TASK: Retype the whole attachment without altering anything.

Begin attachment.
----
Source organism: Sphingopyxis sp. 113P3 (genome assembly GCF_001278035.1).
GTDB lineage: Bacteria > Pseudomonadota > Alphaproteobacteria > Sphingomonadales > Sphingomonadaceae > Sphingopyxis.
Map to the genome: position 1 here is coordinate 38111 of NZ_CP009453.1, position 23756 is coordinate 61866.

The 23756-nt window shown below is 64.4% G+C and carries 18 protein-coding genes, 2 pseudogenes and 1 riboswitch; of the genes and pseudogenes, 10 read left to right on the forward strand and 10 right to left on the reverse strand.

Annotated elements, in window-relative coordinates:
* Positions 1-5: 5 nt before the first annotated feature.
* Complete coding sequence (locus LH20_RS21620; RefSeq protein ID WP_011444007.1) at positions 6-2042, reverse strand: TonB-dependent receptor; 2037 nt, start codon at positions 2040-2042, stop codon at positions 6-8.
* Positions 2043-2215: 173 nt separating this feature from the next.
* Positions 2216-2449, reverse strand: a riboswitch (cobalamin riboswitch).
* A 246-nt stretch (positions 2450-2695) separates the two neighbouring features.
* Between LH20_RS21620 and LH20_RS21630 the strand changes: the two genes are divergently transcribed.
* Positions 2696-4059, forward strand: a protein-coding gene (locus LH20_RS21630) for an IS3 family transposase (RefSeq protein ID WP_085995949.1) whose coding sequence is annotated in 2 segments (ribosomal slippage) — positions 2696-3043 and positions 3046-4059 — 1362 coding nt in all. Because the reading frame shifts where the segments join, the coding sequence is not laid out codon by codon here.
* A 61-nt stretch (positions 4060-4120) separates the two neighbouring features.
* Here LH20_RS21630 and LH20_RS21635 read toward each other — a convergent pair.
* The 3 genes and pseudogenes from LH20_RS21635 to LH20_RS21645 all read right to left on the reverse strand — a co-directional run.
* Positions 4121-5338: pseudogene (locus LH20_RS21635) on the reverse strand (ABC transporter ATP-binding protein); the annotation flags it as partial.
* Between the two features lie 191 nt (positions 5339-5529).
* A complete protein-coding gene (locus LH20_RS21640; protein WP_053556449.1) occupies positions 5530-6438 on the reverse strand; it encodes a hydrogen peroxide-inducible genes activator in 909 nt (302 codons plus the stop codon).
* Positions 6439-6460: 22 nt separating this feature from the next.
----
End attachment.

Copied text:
Source organism: Sphingopyxis sp. 113P3 (genome assembly GCF_001278035.1).
GTDB lineage: Bacteria > Pseudomonadota > Alphaproteobacteria > Sphingomonadales > Sphingomonadaceae > Sphingopyxis.
Map to the genome: position 1 here is coordinate 38111 of NZ_CP009453.1, position 23756 is coordinate 61866.

The 23756-nt window shown below is 64.4% G+C and carries 18 protein-coding genes, 2 pseudogenes and 1 riboswitch; of the genes and pseudogenes, 10 read left to right on the forward strand and 10 right to left on the reverse strand.

Annotated elements, in window-relative coordinates:
* Positions 1-5: 5 nt before the first annotated feature.
* Complete coding sequence (locus LH20_RS21620; RefSeq protein ID WP_011444007.1) at positions 6-2042, reverse strand: TonB-dependent receptor; 2037 nt, start codon at positions 2040-2042, stop codon at positions 6-8.
* Positions 2043-2215: 173 nt separating this feature from the next.
* Positions 2216-2449, reverse strand: a riboswitch (cobalamin riboswitch).
* A 246-nt stretch (positions 2450-2695) separates the two neighbouring features.
* Between LH20_RS21620 and LH20_RS21630 the strand changes: the two genes are divergently transcribed.
* Positions 2696-4059, forward strand: a protein-coding gene (locus LH20_RS21630) for an IS3 family transposase (RefSeq protein ID WP_085995949.1) whose coding sequence is annotated in 2 segments (ribosomal slippage) — positions 2696-3043 and positions 3046-4059 — 1362 coding nt in all. Because the reading frame shifts where the segments join, the coding sequence is not laid out codon by codon here.
* A 61-nt stretch (positions 4060-4120) separates the two neighbouring features.
* Here LH20_RS21630 and LH20_RS21635 read toward each other — a convergent pair.
* The 3 genes and pseudogenes from LH20_RS21635 to LH20_RS21645 all read right to left on the reverse strand — a co-directional run.
* Positions 4121-5338: pseudogene (locus LH20_RS21635) on the reverse strand (ABC transporter ATP-binding protein); the annotation flags it as partial.
* Between the two features lie 191 nt (positions 5339-5529).
* A complete protein-coding gene (locus LH20_RS21640; protein WP_053556449.1) occupies positions 5530-6438 on the reverse strand; it encodes a hydrogen peroxide-inducible genes activator in 909 nt (302 codons plus the stop codon).
* Positions 6439-6460: 22 nt separating this feature from the next.